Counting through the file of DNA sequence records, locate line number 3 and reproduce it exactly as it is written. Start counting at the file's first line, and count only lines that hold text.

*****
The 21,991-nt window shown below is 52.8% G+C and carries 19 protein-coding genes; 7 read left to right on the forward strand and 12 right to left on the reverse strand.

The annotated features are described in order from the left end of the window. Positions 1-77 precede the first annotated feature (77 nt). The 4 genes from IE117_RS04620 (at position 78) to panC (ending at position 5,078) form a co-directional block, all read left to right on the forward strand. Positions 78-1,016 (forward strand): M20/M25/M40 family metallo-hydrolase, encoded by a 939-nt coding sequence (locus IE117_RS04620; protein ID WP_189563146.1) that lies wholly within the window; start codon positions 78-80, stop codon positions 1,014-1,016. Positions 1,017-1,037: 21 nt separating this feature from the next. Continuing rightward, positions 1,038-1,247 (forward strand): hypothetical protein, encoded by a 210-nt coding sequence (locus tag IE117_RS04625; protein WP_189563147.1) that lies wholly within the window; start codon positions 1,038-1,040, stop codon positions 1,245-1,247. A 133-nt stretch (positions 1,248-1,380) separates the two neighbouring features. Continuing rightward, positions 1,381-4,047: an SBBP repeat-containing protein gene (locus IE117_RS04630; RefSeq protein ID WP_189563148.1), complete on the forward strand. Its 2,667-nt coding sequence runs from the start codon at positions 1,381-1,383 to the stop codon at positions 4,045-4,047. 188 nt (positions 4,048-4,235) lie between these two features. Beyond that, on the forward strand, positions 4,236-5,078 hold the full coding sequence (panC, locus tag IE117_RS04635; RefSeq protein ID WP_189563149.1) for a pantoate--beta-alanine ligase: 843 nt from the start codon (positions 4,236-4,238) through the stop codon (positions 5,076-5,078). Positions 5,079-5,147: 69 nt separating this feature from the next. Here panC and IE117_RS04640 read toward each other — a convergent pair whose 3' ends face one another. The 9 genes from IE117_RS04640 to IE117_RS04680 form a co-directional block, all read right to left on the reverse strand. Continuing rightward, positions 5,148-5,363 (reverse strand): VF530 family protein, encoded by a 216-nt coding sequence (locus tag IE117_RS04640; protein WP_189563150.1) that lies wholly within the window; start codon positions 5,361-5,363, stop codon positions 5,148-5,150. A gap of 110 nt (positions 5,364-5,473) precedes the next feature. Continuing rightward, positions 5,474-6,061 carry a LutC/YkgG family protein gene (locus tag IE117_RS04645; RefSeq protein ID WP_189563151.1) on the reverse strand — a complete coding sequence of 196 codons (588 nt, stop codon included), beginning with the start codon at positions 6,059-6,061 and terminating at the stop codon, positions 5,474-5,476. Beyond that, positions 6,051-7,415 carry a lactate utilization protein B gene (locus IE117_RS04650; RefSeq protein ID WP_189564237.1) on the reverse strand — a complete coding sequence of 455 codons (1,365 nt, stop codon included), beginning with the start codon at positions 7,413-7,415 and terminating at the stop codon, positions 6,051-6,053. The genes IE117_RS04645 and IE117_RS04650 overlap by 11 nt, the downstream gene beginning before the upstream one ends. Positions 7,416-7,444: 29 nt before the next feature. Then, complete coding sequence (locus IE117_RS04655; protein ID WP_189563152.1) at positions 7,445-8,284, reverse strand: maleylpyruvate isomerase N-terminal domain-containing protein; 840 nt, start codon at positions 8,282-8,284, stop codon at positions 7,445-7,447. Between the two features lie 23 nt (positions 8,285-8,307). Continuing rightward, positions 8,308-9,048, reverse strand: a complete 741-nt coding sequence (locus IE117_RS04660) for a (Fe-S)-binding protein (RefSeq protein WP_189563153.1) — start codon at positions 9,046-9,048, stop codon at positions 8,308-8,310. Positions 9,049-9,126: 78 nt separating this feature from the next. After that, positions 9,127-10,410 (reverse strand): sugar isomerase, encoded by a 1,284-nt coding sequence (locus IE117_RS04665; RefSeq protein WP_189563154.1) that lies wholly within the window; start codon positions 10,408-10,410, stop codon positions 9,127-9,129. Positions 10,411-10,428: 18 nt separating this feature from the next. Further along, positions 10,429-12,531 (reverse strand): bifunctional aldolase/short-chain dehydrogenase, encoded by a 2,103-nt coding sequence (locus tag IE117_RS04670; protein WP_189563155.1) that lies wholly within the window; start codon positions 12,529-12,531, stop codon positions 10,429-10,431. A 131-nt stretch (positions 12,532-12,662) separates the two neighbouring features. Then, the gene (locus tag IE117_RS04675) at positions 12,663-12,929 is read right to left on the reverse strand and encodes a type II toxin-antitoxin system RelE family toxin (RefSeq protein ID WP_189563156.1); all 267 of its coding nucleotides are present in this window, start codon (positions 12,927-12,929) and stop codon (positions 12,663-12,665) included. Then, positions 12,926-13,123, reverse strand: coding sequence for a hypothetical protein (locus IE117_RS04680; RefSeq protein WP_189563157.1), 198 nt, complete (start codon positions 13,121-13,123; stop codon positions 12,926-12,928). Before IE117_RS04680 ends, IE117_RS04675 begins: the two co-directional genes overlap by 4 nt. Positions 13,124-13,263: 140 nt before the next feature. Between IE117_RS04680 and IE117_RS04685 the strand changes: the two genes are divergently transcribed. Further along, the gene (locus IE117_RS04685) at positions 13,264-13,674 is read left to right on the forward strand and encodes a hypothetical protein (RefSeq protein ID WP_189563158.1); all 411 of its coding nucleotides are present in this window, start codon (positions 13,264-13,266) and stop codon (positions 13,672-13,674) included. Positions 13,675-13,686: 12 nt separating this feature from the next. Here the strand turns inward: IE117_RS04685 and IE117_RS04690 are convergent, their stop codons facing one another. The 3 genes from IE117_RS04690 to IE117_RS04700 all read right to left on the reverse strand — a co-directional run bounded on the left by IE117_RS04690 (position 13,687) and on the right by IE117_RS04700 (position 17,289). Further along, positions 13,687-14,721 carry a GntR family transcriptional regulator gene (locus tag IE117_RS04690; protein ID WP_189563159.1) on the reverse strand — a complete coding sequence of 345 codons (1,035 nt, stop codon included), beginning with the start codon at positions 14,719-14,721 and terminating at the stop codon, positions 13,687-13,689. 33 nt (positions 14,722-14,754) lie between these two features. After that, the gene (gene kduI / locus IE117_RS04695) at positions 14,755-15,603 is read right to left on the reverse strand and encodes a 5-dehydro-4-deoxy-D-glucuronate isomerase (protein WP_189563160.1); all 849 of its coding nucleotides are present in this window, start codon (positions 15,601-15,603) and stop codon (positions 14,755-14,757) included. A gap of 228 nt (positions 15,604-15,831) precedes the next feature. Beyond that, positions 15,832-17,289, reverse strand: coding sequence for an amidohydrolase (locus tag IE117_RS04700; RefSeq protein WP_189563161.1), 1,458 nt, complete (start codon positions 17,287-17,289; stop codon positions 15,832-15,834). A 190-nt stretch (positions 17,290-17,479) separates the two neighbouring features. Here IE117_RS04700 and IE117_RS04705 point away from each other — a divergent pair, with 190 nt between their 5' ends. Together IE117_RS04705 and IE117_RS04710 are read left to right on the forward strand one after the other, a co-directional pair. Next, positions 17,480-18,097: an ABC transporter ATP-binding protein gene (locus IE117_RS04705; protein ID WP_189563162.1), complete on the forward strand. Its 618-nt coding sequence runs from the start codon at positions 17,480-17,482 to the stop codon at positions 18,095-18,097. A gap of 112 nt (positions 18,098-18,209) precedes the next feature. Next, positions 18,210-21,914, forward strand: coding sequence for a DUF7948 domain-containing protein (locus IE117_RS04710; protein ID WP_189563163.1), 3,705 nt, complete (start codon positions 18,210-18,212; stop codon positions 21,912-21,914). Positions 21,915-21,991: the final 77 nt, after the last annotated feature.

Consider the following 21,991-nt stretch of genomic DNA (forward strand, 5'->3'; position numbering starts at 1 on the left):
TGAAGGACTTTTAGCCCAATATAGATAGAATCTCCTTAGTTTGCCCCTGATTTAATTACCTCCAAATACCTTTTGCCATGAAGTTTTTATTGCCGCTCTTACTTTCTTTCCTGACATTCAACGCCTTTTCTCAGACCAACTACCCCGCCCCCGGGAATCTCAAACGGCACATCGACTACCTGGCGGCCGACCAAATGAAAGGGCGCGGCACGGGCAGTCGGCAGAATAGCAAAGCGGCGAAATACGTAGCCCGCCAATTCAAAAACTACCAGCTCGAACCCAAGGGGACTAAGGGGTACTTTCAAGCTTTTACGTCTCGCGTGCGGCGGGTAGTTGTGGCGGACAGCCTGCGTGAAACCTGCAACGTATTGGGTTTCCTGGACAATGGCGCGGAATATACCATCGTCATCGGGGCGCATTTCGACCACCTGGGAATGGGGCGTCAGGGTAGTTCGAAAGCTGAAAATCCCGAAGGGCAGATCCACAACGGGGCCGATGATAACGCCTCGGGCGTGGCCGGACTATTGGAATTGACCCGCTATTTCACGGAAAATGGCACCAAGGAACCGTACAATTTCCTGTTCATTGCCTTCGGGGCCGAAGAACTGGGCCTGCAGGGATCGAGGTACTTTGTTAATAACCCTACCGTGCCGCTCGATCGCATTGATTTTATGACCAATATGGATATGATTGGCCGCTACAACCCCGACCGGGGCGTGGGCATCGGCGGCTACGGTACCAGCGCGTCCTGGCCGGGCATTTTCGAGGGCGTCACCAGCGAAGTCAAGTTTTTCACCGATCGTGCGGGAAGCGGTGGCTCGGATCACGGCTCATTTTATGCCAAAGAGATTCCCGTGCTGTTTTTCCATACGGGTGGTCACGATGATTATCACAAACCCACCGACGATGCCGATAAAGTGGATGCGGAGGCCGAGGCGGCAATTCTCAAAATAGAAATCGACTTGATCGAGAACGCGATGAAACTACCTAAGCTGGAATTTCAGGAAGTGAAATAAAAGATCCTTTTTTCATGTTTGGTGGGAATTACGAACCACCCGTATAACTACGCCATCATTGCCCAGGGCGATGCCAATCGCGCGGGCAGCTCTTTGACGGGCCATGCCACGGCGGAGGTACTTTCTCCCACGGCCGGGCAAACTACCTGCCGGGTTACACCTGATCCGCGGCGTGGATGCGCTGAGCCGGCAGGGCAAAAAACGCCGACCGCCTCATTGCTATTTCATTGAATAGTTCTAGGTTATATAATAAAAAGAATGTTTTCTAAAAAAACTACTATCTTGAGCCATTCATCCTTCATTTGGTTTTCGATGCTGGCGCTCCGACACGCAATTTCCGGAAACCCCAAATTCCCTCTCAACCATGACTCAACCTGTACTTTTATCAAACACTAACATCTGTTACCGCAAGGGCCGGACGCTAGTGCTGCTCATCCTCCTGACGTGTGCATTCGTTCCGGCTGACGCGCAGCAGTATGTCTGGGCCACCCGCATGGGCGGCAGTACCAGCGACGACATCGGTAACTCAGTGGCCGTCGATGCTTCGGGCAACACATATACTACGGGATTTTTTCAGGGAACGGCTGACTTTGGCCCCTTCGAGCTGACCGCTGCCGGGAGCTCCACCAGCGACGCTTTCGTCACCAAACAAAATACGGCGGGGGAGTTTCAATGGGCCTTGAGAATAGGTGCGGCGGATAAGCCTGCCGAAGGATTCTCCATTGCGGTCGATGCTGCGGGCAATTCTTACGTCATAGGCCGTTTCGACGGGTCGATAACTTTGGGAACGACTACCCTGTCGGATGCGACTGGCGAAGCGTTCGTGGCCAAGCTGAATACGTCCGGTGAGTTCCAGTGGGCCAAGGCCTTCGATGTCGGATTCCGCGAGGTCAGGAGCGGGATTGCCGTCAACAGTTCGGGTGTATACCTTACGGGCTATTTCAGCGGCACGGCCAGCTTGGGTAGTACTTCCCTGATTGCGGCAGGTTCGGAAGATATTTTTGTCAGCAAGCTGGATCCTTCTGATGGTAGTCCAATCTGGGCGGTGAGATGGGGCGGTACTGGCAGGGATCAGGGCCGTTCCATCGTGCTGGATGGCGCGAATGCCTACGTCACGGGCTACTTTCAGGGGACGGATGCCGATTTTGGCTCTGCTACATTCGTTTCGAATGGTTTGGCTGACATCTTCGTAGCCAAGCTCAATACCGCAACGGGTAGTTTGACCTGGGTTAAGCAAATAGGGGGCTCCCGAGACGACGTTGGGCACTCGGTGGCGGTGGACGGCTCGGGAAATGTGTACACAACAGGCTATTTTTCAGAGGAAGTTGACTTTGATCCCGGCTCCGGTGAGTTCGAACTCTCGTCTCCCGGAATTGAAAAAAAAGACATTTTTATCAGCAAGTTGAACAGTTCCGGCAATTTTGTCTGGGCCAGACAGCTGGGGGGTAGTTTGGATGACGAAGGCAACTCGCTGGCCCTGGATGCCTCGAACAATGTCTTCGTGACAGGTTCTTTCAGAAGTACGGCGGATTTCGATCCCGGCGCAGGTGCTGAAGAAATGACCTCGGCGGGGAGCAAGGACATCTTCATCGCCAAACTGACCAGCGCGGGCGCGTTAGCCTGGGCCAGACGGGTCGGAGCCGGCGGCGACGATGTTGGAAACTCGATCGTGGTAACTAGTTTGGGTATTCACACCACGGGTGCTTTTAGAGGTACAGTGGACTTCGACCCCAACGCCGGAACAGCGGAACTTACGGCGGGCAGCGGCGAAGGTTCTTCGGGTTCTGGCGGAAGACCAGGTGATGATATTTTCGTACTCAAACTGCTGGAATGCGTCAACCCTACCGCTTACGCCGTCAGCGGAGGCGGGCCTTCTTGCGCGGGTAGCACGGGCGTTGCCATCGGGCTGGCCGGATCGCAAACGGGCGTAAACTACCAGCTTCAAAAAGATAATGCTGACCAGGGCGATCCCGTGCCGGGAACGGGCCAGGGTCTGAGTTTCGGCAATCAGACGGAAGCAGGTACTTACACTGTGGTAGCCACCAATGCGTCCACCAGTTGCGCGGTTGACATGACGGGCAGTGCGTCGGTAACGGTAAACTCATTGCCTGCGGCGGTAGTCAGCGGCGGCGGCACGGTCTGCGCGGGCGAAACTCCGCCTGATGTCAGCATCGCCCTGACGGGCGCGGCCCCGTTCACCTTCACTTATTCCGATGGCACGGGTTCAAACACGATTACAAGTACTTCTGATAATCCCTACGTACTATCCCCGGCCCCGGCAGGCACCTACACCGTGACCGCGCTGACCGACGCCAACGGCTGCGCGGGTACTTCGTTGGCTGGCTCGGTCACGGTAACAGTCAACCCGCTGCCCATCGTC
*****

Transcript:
Consider the following 21,991-nt stretch of genomic DNA (forward strand, 5'->3'; position numbering starts at 1 on the left):